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The Railway Men

STORY: Inspired by true events, this four-episode series is backdropped on the 1984 Bhopal gas leak tragedy and celebrates the ‘unsung heroes’ of the Indian Railways who rose to the occasion and saved hundreds of lives.

REVIEW: Director Shiv Rawail and co-writer Aayush Gupta have skillfully crafted a gripping narrative in their debut series, ‘The Railway Men,’ delving into the harrowing events surrounding the 1984 Bhopal gas leak tragedy. The story, centered on the lethal methyl isocyanate (MIC) leak from the Union Carbide factory, unfolds as a compelling account of human tragedy and the unsung heroes of the Indian Railways who risked their lives in the face of an unspeakable disaster.

At the heart of the tale is Iftekaar Siddiqui (Kay Kay Menon), the dedicated station master of Bhopal Junction, who becomes the linchpin in the rescue efforts on that fateful night of December 2, 1984.


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Unexpectedly, a thug known as Express Bandit (Divyenndu) enters the scene, originally intending to exploit the chaos for personal gain but ultimately contributing to the rescue mission. The newly joined locomotive pilot Imaad (Babil Khan) and Central Railways GM Rati Pandey (R Madhavan) join forces with these railway men to evacuate thousands of residents via railway amid escalating chaos and obstacles.

As the minutes tick by, the gravity of the situation intensifies, with the series keeping viewers on the edge of their seats, questioning whether the railwaymen will succeed in their mission. Parallelly, journalist Jagmohan Kumawat (Sunny Hinduja) takes on a crusade against the American corporation through his newspaper, warning locals about the impending danger. Despite his efforts, scepticism and attempts to silence him add another layer of tension to the unfolding disaster.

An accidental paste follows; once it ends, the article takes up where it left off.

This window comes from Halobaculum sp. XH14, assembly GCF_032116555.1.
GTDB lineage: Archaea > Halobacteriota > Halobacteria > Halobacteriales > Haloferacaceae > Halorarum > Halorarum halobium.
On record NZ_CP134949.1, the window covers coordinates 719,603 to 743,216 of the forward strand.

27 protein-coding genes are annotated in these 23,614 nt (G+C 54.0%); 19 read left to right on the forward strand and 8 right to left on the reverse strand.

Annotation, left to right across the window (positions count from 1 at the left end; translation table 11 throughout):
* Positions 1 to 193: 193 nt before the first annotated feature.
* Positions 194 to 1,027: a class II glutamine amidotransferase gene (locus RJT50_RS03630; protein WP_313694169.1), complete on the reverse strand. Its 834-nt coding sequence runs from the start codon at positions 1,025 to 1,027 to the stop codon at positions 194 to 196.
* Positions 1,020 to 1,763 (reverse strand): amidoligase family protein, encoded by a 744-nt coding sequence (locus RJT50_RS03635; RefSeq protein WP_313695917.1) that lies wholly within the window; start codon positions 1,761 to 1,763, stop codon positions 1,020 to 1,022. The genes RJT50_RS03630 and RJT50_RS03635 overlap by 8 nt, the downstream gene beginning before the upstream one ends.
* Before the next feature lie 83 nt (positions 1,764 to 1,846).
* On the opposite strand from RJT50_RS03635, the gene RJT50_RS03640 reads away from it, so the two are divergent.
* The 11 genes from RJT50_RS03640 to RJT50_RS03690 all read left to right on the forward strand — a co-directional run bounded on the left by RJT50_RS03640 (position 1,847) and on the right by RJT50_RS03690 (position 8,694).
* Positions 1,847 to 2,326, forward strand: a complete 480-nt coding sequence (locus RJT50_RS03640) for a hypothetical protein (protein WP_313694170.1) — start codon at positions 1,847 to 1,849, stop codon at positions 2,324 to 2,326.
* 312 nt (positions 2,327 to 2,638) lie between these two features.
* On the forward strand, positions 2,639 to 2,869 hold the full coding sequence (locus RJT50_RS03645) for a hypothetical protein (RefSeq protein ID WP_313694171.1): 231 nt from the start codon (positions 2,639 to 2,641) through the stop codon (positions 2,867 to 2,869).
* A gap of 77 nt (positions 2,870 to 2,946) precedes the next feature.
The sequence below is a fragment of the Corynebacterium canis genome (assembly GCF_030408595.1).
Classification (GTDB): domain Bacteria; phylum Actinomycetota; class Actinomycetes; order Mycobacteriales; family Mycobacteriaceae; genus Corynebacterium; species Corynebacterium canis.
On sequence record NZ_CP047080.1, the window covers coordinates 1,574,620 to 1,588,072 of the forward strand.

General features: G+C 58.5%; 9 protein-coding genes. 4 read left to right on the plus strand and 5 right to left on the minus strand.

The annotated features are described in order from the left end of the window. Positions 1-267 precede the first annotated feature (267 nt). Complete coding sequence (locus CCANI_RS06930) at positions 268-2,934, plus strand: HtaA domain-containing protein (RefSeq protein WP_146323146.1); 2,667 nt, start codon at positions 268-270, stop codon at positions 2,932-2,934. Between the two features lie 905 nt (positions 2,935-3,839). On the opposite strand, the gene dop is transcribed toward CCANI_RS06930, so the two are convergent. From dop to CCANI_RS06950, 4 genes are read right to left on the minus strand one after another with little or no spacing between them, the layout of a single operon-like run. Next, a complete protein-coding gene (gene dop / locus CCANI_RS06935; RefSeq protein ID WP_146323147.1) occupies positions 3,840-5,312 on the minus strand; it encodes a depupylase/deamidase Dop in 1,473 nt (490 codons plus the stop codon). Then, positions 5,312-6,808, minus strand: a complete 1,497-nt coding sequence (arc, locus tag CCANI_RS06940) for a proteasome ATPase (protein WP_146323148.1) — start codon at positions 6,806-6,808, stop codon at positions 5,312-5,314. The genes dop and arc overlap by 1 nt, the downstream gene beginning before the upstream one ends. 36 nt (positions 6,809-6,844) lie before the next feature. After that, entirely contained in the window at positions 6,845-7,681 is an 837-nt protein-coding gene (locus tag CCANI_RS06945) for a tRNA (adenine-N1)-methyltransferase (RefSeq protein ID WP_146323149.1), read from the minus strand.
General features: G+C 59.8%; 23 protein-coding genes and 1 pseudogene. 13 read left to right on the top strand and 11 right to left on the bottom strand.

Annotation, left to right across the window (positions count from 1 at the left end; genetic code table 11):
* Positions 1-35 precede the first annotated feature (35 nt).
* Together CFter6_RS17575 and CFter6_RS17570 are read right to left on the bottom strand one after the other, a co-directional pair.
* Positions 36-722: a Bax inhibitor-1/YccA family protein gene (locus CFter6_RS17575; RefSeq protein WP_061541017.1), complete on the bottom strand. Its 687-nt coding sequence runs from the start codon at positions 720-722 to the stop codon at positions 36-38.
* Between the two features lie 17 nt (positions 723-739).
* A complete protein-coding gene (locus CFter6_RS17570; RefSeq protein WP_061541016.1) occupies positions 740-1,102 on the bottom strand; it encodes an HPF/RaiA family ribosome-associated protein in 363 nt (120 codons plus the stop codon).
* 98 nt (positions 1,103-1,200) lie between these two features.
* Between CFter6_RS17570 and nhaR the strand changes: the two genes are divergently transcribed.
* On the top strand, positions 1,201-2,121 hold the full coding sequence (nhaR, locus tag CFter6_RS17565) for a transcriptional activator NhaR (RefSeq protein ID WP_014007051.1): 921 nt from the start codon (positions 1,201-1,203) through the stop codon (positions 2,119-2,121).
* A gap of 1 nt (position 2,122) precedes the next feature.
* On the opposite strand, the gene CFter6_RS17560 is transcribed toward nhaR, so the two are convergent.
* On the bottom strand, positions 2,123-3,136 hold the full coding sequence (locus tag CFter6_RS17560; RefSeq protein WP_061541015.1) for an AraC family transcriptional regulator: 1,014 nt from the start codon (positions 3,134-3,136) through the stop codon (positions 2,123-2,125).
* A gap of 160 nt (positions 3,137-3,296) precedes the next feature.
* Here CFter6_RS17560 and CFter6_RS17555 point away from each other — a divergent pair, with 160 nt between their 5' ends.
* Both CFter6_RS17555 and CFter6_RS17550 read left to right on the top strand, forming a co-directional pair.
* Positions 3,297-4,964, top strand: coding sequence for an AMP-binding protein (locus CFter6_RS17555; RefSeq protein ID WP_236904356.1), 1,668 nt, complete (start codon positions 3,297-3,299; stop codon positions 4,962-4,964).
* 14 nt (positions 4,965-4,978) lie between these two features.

The four hourly episodes provide a spine-chilling experience, vividly depicting the horrifying consequences of the gas leak. The close-up shots capturing the instantaneous deaths and the haunting images of poison emanating from people’s mouths leave a lasting emotional impact. The realistic portrayal of the after-effects of the gas leak adds another layer of depth to the narrative.

R Madhavan and Kay Kay Menon deliver powerful performances, infusing their characters with heart and making them relatable. Divyenndu’s portrayal adds a touch of intensity, accompanied by clever one-liners. Babil Khan performs flawlessly, especially in emotional passages. Even he impressively adopts the Bhopali accent, and Juhi Chawla makes a notable impact in her limited screen time.

‘The Railway Men’ not only serves as an eye-opener to the tragic events of 1984 but also sheds light on the moral corruption within the political landscape. Despite being based on true incidents, the series avoids a documentary-style approach, successfully forging an emotional connection with the viewers. It stands as a tribute to the courage of those who faced adversity and a stark reminder that, even in the face of calamity, some societal issues remain unchanged.

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